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Intermittent explosive disorder Definition Intermittent explosive disorder IED is a disorder characterized by impulsive acts of aggression, as contrasted with planned violent or aggressive acts.
The aggressive episodes may take the form of "spells" or "attacks," with symptoms beginning minutes to hours before the actual acting-out. The Diagnostic and Statistical Manual of Mental Disordersfourth edition, text revision also known as DSM-IV-TR is the basic reference work consulted by mental health professionals in determining the diagnosis of a mental disorder.
Description Intermittent explosive disorder was originally described by the eminent French psychiatrist Esquirol as a "partial insanity" related to senseless impulsive acts. Esquirol termed this disorder monomanies instinctivesor instinctual monomanias.
These apparently unmotivated acts were thought to result from instinctual or involuntary impulses, or from impulses related to ideological obsessions. People with intermittent explosive disorder have a problem with controlling their temper.
In addition, their violent behavior is out of proportion to the incident or event that triggered the outburst. Impulsive acts of aggression, however, are not unique to intermittent explosive disorder. Impulsive aggression can be present in many psychological and nonpsychological disorders.
The diagnosis of intermittent explosive disorder IED is essentially a diagnosis of exclusion, which means that it is given only after other disorders have been ruled out as causes of impulsive aggression.
Patients diagnosed with IED usually feel a sense of arousal or tension before an outburst, and relief of tension after the aggressive act.
Patients with IED believe that their aggressive behaviors are justified; however, they feel genuinely upset, regretful, remorseful, bewildered or embarrassed by their impulsive and aggressive behavior.
Causes and symptoms Causes Recent findings suggest that IED may result from abnormalities in the areas of the brain that regulate behavioral arousal and inhibition. Research indicates that impulsive aggression is related to abnormal brain mechanisms in a system that inhibits motor muscular movement activity, called the serotoninergic system.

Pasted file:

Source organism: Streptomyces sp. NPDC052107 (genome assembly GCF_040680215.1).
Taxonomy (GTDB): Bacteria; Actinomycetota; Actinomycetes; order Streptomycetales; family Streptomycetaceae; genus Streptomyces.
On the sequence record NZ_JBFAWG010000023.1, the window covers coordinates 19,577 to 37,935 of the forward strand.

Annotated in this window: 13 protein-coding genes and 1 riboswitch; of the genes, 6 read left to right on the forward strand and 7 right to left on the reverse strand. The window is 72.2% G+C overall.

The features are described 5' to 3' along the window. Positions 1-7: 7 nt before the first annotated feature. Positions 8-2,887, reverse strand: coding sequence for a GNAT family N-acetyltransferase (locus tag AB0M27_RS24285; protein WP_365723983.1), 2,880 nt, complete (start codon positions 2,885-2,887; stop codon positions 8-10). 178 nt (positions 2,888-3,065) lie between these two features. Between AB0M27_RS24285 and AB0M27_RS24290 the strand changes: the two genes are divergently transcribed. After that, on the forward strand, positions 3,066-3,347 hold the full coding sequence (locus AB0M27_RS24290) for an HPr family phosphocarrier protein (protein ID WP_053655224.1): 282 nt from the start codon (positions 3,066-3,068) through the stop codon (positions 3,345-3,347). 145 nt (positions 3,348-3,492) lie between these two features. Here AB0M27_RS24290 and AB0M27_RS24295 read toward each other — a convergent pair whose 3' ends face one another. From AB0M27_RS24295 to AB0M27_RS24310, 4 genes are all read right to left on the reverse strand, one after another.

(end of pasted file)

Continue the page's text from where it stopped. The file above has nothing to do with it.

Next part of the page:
This system is directed by a neurotransmitter called serotonin, which regulates behavioral inhibition control of behavior. Some studies have correlated IED with abnormalities on both sides of the front portion of the brain.
These localized areas in the front of the brain appear to be involved in information processing and controlling movement, both of which are unbalanced in persons diagnosed with IED.
Studies using positron emission tomography PET scanning have found lower levels of brain glucose sugar metabolism in patients who act in impulsively aggressive ways. The researchers concluded that a significant subgroup of people with IED may be predisposed to explosive behavior by an inborn characteristic of their central nervous system.
In sum, there is a substantial amount of convincing evidence that IED has biological causes, at least in some people diagnosed with the disorder. Other clinicians attribute IED to cognitive distortions.
According to cognitive therapists, persons with IED have a set of strongly negative beliefs about other people, often resulting from harsh punishments inflicted by the parents. The child grows up believing that others "have it in for him" and that violence is the best way to restore damaged self-esteem.
He or she may also have observed one or both parents, older siblings, or other relatives acting out in explosively violent ways. In short, people who develop IED have learned, usually in their family of origin, to believe that certain acts or attitudes on the part of other people "justify" aggressive attacks on them.While the witch trials only really began in the 15th century, with the start of the early modern period, many of their causes  had been developing during the previous centuries, with the prosecution of heresy by the Medieval Inquisition during the late twelfth and the thirteenth centuries, and during the Late Medieval period, during which the idea of witchcraft or sorcery.
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